Biking is a wonderful hobby that is hailed by many as a great way to reduce your carbon footprint and keep your body fit at the same time. I love biking, even though here in the Philippines, I never bike along national roads because of the unfortunate hazards and struggles that accompany the activity.
However, many biking events that aim to promote this delightful hobby make the huge mistake of holding it within highly urbanized and heavy traffic-prone areas. Take for example the recently-concluded CalamBikeFest 2016, a segment of which was witnessed by my mom and I last Saturday on our way to the Makiling Botanic Gardens in UPLB. We were going to attend a tree walk with the Philippine Native Plants Conservation Society, and we decided to take public transportation instead of driving there.
We live in General Trias City, Cavite, and during one leg of the trip, the jeepney ride from Calamba to UP College, we were stuck for several minutes in one spot, longer than what we hoped (we anticipated traffic, but not that heavy!). We later discovered that it was due to all the bicycles passing through the intersection, which the traffic police blocked for the safety of the bikers.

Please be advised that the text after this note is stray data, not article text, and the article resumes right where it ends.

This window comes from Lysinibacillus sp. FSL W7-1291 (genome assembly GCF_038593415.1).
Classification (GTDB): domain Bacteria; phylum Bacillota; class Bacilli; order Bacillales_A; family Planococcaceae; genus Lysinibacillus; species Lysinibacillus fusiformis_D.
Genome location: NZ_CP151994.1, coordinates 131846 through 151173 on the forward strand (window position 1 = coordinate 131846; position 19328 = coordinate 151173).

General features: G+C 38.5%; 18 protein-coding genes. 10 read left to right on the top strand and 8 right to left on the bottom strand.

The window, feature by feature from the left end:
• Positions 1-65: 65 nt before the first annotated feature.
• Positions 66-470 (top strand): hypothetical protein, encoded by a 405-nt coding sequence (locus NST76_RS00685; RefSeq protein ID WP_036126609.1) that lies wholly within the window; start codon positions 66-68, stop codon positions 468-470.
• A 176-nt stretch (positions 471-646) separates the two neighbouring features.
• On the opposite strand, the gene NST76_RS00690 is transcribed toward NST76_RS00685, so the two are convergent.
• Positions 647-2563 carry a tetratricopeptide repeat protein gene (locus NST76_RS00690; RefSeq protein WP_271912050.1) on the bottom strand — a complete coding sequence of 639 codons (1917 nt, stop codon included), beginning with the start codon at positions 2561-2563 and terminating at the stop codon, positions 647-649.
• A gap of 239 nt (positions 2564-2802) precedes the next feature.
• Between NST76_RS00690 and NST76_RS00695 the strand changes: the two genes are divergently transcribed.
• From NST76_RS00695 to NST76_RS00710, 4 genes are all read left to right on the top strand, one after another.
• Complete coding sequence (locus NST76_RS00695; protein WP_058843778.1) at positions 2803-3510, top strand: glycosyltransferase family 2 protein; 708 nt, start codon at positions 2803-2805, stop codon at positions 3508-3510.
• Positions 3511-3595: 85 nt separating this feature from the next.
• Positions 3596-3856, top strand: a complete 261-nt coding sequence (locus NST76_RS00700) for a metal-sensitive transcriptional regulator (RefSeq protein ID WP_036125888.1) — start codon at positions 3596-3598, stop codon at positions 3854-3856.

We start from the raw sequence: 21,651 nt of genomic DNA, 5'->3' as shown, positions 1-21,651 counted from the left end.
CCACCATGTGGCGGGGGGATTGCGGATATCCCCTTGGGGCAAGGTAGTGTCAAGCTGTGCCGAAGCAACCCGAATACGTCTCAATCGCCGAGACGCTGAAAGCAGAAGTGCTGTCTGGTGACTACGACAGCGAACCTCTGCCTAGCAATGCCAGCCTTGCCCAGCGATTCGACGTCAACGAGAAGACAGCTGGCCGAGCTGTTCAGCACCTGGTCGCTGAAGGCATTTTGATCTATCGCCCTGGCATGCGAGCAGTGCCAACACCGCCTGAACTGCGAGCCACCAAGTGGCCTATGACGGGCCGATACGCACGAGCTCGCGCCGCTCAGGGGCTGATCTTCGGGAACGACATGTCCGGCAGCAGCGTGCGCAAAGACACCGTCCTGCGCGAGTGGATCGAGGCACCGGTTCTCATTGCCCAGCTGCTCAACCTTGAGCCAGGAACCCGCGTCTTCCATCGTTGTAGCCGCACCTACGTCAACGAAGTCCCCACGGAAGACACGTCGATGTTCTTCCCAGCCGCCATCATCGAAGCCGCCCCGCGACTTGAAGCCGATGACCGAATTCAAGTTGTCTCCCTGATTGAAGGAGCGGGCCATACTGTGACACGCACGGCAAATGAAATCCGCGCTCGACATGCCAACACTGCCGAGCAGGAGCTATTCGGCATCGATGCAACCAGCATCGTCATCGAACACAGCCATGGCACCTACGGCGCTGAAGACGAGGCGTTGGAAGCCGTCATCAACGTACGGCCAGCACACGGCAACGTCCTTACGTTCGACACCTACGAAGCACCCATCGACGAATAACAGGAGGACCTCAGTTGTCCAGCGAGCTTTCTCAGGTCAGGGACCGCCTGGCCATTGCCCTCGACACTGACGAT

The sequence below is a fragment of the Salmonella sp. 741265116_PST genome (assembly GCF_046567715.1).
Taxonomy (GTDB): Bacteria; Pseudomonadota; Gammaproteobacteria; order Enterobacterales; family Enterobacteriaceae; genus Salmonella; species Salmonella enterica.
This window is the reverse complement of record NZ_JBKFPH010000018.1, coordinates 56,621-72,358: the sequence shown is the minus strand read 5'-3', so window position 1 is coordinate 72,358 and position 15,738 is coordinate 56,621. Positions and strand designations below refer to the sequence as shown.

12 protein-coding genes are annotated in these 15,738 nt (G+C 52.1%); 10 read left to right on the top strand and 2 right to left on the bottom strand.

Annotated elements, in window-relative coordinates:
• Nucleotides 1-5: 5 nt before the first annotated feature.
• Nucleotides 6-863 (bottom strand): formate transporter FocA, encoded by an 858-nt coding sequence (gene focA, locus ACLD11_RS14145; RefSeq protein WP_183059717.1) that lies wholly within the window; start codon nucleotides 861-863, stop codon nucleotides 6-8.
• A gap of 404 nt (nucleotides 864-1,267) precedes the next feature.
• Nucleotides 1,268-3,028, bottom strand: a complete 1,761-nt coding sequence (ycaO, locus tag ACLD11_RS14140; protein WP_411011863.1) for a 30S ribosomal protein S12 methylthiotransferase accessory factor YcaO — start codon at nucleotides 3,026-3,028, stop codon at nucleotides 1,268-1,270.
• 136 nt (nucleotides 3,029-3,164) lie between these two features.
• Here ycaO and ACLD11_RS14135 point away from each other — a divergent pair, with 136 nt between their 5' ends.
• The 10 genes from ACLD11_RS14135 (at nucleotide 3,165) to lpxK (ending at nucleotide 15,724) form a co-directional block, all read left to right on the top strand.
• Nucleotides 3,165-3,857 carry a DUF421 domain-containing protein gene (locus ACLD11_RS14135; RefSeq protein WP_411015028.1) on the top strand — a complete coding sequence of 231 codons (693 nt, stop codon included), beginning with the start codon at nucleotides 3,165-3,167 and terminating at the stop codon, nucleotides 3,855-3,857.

One of the passengers in the jeep audibly complained, “Pahamak itong mga bikers na ‘to” (These bikers are such a nuisance). Which made me feel sad, because biking is such an awesome hobby that everyone should take up if they have even a little time and resource for it.
The event caused a massive buildup of vehicles in the area around SM City Calamba, which has always been prone to heavy traffic in the first place. If you calculate the amount of man-hours wasted and carbon emissions produced due to the traffic jam, whatever benefit the event gave had been outweighed by the damages it caused.
I advocate biking 100%, but large bike events, or any other big occasions for that matter, need to be planned carefully and organized in such a way that other people not involved will not suffer from its consequences. Maybe they should study the traffic flow, and identify the day of the week and time of day when their event would have the least impact. Or hold it in a less busy part of the city.
Otherwise, not only are its objectives of being eco-friendly or promoting heroism (in the case of CalamBikeFest) defeated, they also provoke the ire of the people in the community.